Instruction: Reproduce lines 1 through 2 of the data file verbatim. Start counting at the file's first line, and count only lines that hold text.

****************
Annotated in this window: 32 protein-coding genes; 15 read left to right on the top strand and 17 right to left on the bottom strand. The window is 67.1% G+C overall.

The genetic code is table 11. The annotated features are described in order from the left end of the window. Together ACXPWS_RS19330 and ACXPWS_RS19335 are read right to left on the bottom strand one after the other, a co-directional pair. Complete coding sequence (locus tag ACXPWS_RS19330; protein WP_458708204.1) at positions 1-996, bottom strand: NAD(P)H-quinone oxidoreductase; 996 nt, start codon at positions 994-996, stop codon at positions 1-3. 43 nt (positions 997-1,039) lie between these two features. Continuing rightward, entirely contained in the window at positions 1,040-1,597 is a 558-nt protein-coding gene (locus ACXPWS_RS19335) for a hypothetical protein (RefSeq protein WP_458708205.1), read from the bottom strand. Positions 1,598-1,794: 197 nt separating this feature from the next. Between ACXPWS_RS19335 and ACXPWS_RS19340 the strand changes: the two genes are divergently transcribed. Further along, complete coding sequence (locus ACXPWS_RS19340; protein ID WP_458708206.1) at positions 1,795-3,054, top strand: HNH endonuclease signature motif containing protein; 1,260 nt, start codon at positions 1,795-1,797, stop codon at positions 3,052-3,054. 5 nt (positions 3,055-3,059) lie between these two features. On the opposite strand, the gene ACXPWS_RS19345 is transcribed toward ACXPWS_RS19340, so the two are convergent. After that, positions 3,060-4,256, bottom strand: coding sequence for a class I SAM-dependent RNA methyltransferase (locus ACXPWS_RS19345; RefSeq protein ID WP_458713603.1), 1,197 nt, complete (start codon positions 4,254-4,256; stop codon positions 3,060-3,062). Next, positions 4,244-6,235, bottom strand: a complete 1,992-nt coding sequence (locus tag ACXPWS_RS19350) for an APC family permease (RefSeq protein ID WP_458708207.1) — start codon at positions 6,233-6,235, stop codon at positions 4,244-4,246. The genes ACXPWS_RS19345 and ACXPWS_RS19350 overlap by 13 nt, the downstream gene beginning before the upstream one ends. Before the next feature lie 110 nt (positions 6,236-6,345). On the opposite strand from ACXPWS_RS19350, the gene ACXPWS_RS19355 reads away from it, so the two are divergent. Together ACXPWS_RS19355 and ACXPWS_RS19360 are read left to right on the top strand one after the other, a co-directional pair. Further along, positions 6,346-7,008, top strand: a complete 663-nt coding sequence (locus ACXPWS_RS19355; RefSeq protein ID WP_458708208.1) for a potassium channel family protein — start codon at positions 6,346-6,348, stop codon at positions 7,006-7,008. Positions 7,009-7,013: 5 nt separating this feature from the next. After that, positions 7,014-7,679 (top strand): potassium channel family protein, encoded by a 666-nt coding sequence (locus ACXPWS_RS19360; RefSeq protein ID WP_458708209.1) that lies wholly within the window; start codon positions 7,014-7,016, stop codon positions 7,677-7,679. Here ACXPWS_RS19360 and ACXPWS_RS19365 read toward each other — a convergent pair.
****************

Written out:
Annotated in this window: 32 protein-coding genes; 15 read left to right on the top strand and 17 right to left on the bottom strand. The window is 67.1% G+C overall.

The genetic code is table 11. The annotated features are described in order from the left end of the window. Together ACXPWS_RS19330 and ACXPWS_RS19335 are read right to left on the bottom strand one after the other, a co-directional pair. Complete coding sequence (locus tag ACXPWS_RS19330; protein WP_458708204.1) at positions 1-996, bottom strand: NAD(P)H-quinone oxidoreductase; 996 nt, start codon at positions 994-996, stop codon at positions 1-3. 43 nt (positions 997-1,039) lie between these two features. Continuing rightward, entirely contained in the window at positions 1,040-1,597 is a 558-nt protein-coding gene (locus ACXPWS_RS19335) for a hypothetical protein (RefSeq protein WP_458708205.1), read from the bottom strand. Positions 1,598-1,794: 197 nt separating this feature from the next. Between ACXPWS_RS19335 and ACXPWS_RS19340 the strand changes: the two genes are divergently transcribed. Further along, complete coding sequence (locus ACXPWS_RS19340; protein ID WP_458708206.1) at positions 1,795-3,054, top strand: HNH endonuclease signature motif containing protein; 1,260 nt, start codon at positions 1,795-1,797, stop codon at positions 3,052-3,054. 5 nt (positions 3,055-3,059) lie between these two features. On the opposite strand, the gene ACXPWS_RS19345 is transcribed toward ACXPWS_RS19340, so the two are convergent. After that, positions 3,060-4,256, bottom strand: coding sequence for a class I SAM-dependent RNA methyltransferase (locus ACXPWS_RS19345; RefSeq protein ID WP_458713603.1), 1,197 nt, complete (start codon positions 4,254-4,256; stop codon positions 3,060-3,062). Next, positions 4,244-6,235, bottom strand: a complete 1,992-nt coding sequence (locus tag ACXPWS_RS19350) for an APC family permease (RefSeq protein ID WP_458708207.1) — start codon at positions 6,233-6,235, stop codon at positions 4,244-4,246. The genes ACXPWS_RS19345 and ACXPWS_RS19350 overlap by 13 nt, the downstream gene beginning before the upstream one ends. Before the next feature lie 110 nt (positions 6,236-6,345). On the opposite strand from ACXPWS_RS19350, the gene ACXPWS_RS19355 reads away from it, so the two are divergent. Together ACXPWS_RS19355 and ACXPWS_RS19360 are read left to right on the top strand one after the other, a co-directional pair. Further along, positions 6,346-7,008, top strand: a complete 663-nt coding sequence (locus ACXPWS_RS19355; RefSeq protein ID WP_458708208.1) for a potassium channel family protein — start codon at positions 6,346-6,348, stop codon at positions 7,006-7,008. Positions 7,009-7,013: 5 nt separating this feature from the next. After that, positions 7,014-7,679 (top strand): potassium channel family protein, encoded by a 666-nt coding sequence (locus ACXPWS_RS19360; RefSeq protein ID WP_458708209.1) that lies wholly within the window; start codon positions 7,014-7,016, stop codon positions 7,677-7,679. Here ACXPWS_RS19360 and ACXPWS_RS19365 read toward each other — a convergent pair.